I also agree this is a poor approach, but since you piqued my curiosity, I went and installed wireshark.
Here is an average SC2 packet:
User Datagram Protocal, Src Port: 50542, Dst Port: bnetgame (1119)
Data (24 bytes)
I remember that the original Starcraft had the option of using the IPX protocol as an alternative to TCP, so I guess I shouldn't be surprised that they rolled their own protocal for Starcraft 2. What's more the average packet size in my sample was 60bytes, which with overhead means you're getting 24 bytes of data. Without a good insight in to how they do sequencing, any sort of parallel data being transmitted on that connection is going to be hard to reassemble.
At this point they don't even need encryption, their chopping scheme for transmitting smaller packets will act as obfuscation.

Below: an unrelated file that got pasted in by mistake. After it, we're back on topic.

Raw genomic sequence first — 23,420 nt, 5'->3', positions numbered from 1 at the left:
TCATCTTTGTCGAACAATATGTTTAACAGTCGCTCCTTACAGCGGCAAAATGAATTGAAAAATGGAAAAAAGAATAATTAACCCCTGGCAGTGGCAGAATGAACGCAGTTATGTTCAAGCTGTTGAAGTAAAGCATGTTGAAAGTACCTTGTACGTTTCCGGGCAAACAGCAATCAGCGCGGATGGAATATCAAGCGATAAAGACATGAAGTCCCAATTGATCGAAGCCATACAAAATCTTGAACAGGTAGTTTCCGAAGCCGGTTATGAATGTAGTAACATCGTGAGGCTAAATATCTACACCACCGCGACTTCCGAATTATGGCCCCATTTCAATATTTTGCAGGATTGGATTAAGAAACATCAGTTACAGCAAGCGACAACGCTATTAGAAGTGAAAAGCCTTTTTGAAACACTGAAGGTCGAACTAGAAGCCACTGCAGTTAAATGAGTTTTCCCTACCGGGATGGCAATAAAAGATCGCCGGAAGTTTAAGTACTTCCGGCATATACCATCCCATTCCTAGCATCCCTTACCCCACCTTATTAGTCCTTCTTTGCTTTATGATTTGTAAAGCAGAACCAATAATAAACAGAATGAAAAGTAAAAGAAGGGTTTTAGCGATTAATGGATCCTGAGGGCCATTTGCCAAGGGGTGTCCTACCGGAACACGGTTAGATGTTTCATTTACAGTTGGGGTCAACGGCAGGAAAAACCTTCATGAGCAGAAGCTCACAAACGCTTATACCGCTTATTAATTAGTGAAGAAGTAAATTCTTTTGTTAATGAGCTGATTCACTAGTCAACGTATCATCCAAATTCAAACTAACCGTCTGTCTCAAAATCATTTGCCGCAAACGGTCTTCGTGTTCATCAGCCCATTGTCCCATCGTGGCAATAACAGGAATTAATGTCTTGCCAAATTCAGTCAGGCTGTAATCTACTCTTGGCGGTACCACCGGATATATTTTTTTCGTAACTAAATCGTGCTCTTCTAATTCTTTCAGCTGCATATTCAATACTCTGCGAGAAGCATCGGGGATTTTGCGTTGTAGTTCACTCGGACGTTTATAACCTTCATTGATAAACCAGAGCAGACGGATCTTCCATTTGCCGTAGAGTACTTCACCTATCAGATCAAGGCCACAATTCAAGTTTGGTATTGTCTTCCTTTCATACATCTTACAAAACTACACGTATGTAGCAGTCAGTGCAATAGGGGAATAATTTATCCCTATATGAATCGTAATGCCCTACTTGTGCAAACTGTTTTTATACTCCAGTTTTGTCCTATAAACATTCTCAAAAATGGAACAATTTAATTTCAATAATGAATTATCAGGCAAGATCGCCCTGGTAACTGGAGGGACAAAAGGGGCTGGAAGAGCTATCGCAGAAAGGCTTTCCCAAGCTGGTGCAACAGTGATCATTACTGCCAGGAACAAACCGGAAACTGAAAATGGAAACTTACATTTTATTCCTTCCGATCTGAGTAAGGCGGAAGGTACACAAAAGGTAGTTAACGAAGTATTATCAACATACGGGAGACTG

Since efficient network transfer of data is a bit of a hobby of mine, I decided to dig deeper.
Storm UDP Protocol
This protocol is defined and processed by functions within Storm.dll and is used for numerous games - namely, Diablo 1, Warcraft II: BNE, Starcraft, and Starcraft: Brood War.
(WORD) Header Length
I take back my original assessment, you can definitely identify the sequence pretty easily. What's more It looks like you can break apart the messages fairly easily. The concern then becomes extracting information from the 4-8 Bytes of data in the messages.
So let's look at that data.
== 0x36 - Stim Pack ==
// No parameters.
== 0x35 - Zerg Bldg Morph ==
Fascinating. Apparently SC2 is transmitting the same codes you find in a replay over the BattleNet. So breaking apart a replay is the same as using a packet capture. Your only real decision should then become: Do you need the data in real time? If you don't then using replays will be easier than disassembling the data from tshark.